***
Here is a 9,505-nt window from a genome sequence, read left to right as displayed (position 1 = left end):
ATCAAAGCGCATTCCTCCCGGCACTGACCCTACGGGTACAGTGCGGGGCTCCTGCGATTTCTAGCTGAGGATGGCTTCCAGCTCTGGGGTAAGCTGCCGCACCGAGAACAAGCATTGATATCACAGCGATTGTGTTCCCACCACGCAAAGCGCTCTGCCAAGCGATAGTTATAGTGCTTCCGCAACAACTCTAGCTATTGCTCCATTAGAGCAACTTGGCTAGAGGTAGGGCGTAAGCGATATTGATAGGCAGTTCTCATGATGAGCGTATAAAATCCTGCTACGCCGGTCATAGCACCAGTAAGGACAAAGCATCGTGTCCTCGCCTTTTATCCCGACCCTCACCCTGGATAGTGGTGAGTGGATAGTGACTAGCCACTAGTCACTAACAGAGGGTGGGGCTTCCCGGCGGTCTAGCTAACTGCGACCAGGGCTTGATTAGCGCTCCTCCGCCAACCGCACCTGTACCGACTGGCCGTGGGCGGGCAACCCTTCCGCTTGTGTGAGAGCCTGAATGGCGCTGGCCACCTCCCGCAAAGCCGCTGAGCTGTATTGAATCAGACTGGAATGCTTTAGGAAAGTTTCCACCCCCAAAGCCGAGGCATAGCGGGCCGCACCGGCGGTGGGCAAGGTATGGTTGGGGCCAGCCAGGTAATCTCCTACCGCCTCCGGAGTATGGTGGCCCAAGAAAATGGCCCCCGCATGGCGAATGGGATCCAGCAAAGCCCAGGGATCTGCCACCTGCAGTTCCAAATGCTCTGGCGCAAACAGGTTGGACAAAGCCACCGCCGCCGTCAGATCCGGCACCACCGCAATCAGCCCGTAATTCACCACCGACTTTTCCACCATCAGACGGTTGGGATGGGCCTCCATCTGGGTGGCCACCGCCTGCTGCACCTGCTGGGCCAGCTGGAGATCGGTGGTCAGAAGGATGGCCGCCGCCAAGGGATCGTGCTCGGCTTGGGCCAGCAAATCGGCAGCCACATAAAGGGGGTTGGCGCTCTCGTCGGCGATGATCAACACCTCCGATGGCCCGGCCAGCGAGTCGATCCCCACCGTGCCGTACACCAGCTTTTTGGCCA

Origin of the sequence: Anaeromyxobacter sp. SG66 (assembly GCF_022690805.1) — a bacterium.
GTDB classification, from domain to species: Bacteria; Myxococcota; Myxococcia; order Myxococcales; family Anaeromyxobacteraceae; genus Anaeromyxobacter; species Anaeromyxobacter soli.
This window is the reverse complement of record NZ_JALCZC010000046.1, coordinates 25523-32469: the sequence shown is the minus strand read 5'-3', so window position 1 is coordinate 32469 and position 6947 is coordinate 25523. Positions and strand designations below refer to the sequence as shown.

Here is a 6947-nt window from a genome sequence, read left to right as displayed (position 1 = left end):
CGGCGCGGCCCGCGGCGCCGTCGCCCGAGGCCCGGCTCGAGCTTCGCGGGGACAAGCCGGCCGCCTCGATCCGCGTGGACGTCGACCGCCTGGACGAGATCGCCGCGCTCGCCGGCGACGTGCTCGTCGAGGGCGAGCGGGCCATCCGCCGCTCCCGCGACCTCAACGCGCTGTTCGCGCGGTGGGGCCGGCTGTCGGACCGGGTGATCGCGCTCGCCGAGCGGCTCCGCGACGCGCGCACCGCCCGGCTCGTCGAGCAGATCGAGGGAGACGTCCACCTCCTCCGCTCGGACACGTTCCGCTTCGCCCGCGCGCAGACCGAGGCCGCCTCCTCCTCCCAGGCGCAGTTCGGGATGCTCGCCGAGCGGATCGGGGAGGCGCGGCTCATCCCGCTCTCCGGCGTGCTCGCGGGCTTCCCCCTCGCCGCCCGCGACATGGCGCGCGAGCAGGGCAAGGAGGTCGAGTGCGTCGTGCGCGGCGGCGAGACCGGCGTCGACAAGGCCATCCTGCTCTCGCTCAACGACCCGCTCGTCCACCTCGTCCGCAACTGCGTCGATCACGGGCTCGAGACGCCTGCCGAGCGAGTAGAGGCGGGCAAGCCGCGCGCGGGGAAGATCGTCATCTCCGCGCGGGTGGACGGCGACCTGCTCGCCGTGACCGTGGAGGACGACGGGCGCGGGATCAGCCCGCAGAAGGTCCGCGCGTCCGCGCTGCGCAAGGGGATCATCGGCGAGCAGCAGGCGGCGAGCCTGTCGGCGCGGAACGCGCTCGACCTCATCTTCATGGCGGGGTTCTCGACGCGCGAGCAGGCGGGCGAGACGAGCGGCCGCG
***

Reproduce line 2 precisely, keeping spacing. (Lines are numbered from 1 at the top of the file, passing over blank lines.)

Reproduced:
ATCAAAGCGCATTCCTCCCGGCACTGACCCTACGGGTACAGTGCGGGGCTCCTGCGATTTCTAGCTGAGGATGGCTTCCAGCTCTGGGGTAAGCTGCCGCACCGAGAACAAGCATTGATATCACAGCGATTGTGTTCCCACCACGCAAAGCGCTCTGCCAAGCGATAGTTATAGTGCTTCCGCAACAACTCTAGCTATTGCTCCATTAGAGCAACTTGGCTAGAGGTAGGGCGTAAGCGATATTGATAGGCAGTTCTCATGATGAGCGTATAAAATCCTGCTACGCCGGTCATAGCACCAGTAAGGACAAAGCATCGTGTCCTCGCCTTTTATCCCGACCCTCACCCTGGATAGTGGTGAGTGGATAGTGACTAGCCACTAGTCACTAACAGAGGGTGGGGCTTCCCGGCGGTCTAGCTAACTGCGACCAGGGCTTGATTAGCGCTCCTCCGCCAACCGCACCTGTACCGACTGGCCGTGGGCGGGCAACCCTTCCGCTTGTGTGAGAGCCTGAATGGCGCTGGCCACCTCCCGCAAAGCCGCTGAGCTGTATTGAATCAGACTGGAATGCTTTAGGAAAGTTTCCACCCCCAAAGCCGAGGCATAGCGGGCCGCACCGGCGGTGGGCAAGGTATGGTTGGGGCCAGCCAGGTAATCTCCTACCGCCTCCGGAGTATGGTGGCCCAAGAAAATGGCCCCCGCATGGCGAATGGGATCCAGCAAAGCCCAGGGATCTGCCACCTGCAGTTCCAAATGCTCTGGCGCAAACAGGTTGGACAAAGCCACCGCCGCCGTCAGATCCGGCACCACCGCAATCAGCCCGTAATTCACCACCGACTTTTCCACCATCAGACGGTTGGGATGGGCCTCCATCTGGGTGGCCACCGCCTGCTGCACCTGCTGGGCCAGCTGGAGATCGGTGGTCAGAAGGATGGCCGCCGCCAAGGGATCGTGCTCGGCTTGGGCCAGCAAATCGGCAGCCACATAAAGGGGGTTGGCGCTCTCGTCGGCGATGATCAACACCTCCGATGGCCCGGCCAGCGAGTCGATCCCCACCGTGCCGTACACCAGCTTTTTGGCCA